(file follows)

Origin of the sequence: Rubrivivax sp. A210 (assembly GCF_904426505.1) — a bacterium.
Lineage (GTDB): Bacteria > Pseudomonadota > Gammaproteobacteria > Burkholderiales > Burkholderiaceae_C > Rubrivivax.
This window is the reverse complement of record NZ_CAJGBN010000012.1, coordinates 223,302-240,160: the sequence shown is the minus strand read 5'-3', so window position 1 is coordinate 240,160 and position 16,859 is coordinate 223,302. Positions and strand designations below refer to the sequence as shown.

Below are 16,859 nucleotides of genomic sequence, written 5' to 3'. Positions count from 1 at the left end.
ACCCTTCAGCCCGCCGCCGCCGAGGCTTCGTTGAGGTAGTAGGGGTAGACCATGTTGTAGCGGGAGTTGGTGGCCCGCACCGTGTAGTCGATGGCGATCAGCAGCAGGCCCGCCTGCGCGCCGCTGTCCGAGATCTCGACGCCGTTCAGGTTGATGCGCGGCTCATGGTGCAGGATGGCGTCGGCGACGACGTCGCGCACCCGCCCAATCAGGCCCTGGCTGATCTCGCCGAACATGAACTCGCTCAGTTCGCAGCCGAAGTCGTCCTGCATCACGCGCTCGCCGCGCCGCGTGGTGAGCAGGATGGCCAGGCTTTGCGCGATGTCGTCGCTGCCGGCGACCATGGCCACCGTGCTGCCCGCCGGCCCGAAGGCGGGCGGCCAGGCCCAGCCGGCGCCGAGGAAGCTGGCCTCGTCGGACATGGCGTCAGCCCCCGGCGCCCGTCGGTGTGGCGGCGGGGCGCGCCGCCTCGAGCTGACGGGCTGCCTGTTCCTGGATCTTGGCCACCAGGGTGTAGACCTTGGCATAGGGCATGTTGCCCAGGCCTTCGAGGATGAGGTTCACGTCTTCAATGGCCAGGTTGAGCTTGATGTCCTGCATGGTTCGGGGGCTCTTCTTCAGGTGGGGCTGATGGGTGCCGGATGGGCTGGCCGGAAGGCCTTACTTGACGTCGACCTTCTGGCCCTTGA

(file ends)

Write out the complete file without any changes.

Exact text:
Origin of the sequence: Rubrivivax sp. A210 (assembly GCF_904426505.1) — a bacterium.
Lineage (GTDB): Bacteria > Pseudomonadota > Gammaproteobacteria > Burkholderiales > Burkholderiaceae_C > Rubrivivax.
This window is the reverse complement of record NZ_CAJGBN010000012.1, coordinates 223,302-240,160: the sequence shown is the minus strand read 5'-3', so window position 1 is coordinate 240,160 and position 16,859 is coordinate 223,302. Positions and strand designations below refer to the sequence as shown.

Below are 16,859 nucleotides of genomic sequence, written 5' to 3'. Positions count from 1 at the left end.
ACCCTTCAGCCCGCCGCCGCCGAGGCTTCGTTGAGGTAGTAGGGGTAGACCATGTTGTAGCGGGAGTTGGTGGCCCGCACCGTGTAGTCGATGGCGATCAGCAGCAGGCCCGCCTGCGCGCCGCTGTCCGAGATCTCGACGCCGTTCAGGTTGATGCGCGGCTCATGGTGCAGGATGGCGTCGGCGACGACGTCGCGCACCCGCCCAATCAGGCCCTGGCTGATCTCGCCGAACATGAACTCGCTCAGTTCGCAGCCGAAGTCGTCCTGCATCACGCGCTCGCCGCGCCGCGTGGTGAGCAGGATGGCCAGGCTTTGCGCGATGTCGTCGCTGCCGGCGACCATGGCCACCGTGCTGCCCGCCGGCCCGAAGGCGGGCGGCCAGGCCCAGCCGGCGCCGAGGAAGCTGGCCTCGTCGGACATGGCGTCAGCCCCCGGCGCCCGTCGGTGTGGCGGCGGGGCGCGCCGCCTCGAGCTGACGGGCTGCCTGTTCCTGGATCTTGGCCACCAGGGTGTAGACCTTGGCATAGGGCATGTTGCCCAGGCCTTCGAGGATGAGGTTCACGTCTTCAATGGCCAGGTTGAGCTTGATGTCCTGCATGGTTCGGGGGCTCTTCTTCAGGTGGGGCTGATGGGTGCCGGATGGGCTGGCCGGAAGGCCTTACTTGACGTCGACCTTCTGGCCCTTGA